One hundred years ago this month, the Spanish flu pandemic wiped out up to 100 million people around the world. It was devastating, but the pandemic helped to create Sweden’s modern welfare state.
By – Europe
Here’s the latest from the Guardian’s European affairs correspondent Jon Henley, who is in the Swedish capital. Voters have said today’s general election is a “critical moment for this country.”
Outside the Hedvig Eleonora school in the prosperous Stockholm neighbourhood of Östermalm, Gabriel Kroon, 21 and sporting a Sweden Democrats 2018 tee-shirt, had one worry. “The only question about this election is whether the other parties will work with us after it,” he said.
Kroon, who is standing for the far-right party in local council elections, cut a lonely figure amid a long line of Centre and Moderate party conservatives.
But the Sweden Democrats were “making good progress” even in middle-class, urban areas like Östermalm, he said, and hoping for a solid 10-12% of the vote. “We’ll get there,” he said. “If not this time, then next time. They can’t ignore this many voters for ever.”
Others, however, were determined they would not. Harry Klagsbrun and his partner Marina Szugalski, who both voted for the liberal Centre party, said Sweden’s 2018 election was about the defence of liberal democracy: “One that takes into account the needs and the views of everyone, including minorities,” Klagsbrun, who works in banking, said pointedly.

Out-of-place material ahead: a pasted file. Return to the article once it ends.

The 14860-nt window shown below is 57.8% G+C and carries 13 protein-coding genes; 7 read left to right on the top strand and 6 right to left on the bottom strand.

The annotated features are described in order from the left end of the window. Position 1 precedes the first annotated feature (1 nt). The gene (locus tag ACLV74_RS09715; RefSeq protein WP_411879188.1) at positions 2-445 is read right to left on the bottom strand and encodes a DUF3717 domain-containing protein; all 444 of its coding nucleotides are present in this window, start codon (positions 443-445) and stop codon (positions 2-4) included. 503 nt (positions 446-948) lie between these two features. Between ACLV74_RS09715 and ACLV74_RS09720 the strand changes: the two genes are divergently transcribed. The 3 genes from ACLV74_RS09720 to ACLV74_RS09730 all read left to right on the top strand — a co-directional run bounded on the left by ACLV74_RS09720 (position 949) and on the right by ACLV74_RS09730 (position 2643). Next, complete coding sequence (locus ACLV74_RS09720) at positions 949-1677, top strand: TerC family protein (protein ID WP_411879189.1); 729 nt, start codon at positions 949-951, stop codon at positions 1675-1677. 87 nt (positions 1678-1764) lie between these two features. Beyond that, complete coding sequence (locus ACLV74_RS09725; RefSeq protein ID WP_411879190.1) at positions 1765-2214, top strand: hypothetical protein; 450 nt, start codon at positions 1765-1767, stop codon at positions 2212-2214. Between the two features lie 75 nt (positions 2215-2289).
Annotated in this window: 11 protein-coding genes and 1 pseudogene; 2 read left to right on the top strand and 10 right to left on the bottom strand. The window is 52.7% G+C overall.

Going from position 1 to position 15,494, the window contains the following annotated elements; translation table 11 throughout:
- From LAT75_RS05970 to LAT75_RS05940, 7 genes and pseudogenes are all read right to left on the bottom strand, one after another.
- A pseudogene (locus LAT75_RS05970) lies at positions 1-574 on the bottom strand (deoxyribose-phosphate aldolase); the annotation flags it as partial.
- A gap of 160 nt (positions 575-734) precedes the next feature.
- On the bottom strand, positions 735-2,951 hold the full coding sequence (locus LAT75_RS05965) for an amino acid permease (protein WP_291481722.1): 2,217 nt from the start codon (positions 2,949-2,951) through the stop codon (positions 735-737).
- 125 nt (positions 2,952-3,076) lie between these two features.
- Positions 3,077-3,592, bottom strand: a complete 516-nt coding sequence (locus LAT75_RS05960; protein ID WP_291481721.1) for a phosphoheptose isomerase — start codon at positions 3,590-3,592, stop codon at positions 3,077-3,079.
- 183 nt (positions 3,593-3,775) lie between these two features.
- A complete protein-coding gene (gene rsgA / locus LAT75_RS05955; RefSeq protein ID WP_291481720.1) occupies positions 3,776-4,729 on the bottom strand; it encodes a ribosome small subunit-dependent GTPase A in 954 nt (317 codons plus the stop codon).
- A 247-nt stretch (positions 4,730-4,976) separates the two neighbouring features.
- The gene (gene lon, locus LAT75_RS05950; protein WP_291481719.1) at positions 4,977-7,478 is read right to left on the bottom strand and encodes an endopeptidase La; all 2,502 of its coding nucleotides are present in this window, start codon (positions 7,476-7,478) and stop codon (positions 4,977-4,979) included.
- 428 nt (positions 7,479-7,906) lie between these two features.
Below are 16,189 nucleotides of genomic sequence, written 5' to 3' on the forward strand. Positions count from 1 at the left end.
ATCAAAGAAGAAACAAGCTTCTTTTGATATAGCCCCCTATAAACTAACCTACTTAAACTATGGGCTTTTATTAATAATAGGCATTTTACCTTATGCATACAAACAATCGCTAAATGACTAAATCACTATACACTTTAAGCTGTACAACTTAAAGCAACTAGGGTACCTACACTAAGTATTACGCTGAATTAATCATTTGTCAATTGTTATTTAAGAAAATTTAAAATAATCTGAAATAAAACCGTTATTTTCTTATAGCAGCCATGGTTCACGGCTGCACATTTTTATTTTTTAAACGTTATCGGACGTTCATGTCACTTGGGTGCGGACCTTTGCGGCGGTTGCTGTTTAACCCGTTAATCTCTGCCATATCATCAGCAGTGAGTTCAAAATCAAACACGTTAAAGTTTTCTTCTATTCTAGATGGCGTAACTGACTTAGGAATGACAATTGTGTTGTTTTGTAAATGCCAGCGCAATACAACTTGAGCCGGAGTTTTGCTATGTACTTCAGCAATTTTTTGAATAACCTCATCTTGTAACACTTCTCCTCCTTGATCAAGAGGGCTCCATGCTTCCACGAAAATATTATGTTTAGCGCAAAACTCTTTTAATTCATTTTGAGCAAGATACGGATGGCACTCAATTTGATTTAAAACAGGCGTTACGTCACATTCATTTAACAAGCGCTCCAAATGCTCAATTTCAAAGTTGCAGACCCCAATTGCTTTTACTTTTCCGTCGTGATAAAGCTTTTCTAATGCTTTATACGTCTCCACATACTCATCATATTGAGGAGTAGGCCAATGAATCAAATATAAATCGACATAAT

Szugalski said it was “really dangerous not to understand what you’re actually voting for if you vote Sweden Democrat. But I think people are starting to see we are standing on the edge of a very slippery slope right now.”
Mikaela Lundh, 28, was equally forceful. A centre-right Moderate party supporter, she said this year’s vote “feels way, way more important than previous elections. This really feels like a critical moment for this country.”
While the Sweden Democrats would not enter government however well they did, with neither the established centre-right or centre-left blocs in with a chance of parliamentary majority, a strong showing would give the far-right party the power to block legislation in parliament.
“That in itself is harmful, because Sweden needs reforms,” Lundh said. “The government needs to be able to take decisions. We need to be able to act.”
For Anna Davidson, an educator at the Stockholm history museum, and her husband Viktor, a photographer, the environment was the number one priority. Both voted for the Green party. But both also considered their choice “a vote against racism”, said Anna.
“The Sweden Democrats are a racist party, of course they are. It worried me that they might do well. It worries me that this might be the first step towards their normalisation, that bit by bit, Sweden may be taking its first steps towards a government like Poland’s,” she said.
Vikto said immigration and integration, the Sweden Democrats’ potent electoral hobbyhorse, were “of course an issue. They need to be talked about, but just not in this way. Yes, they have caused problems for some people. But frankly, the people coming here face far, far bigger ones.”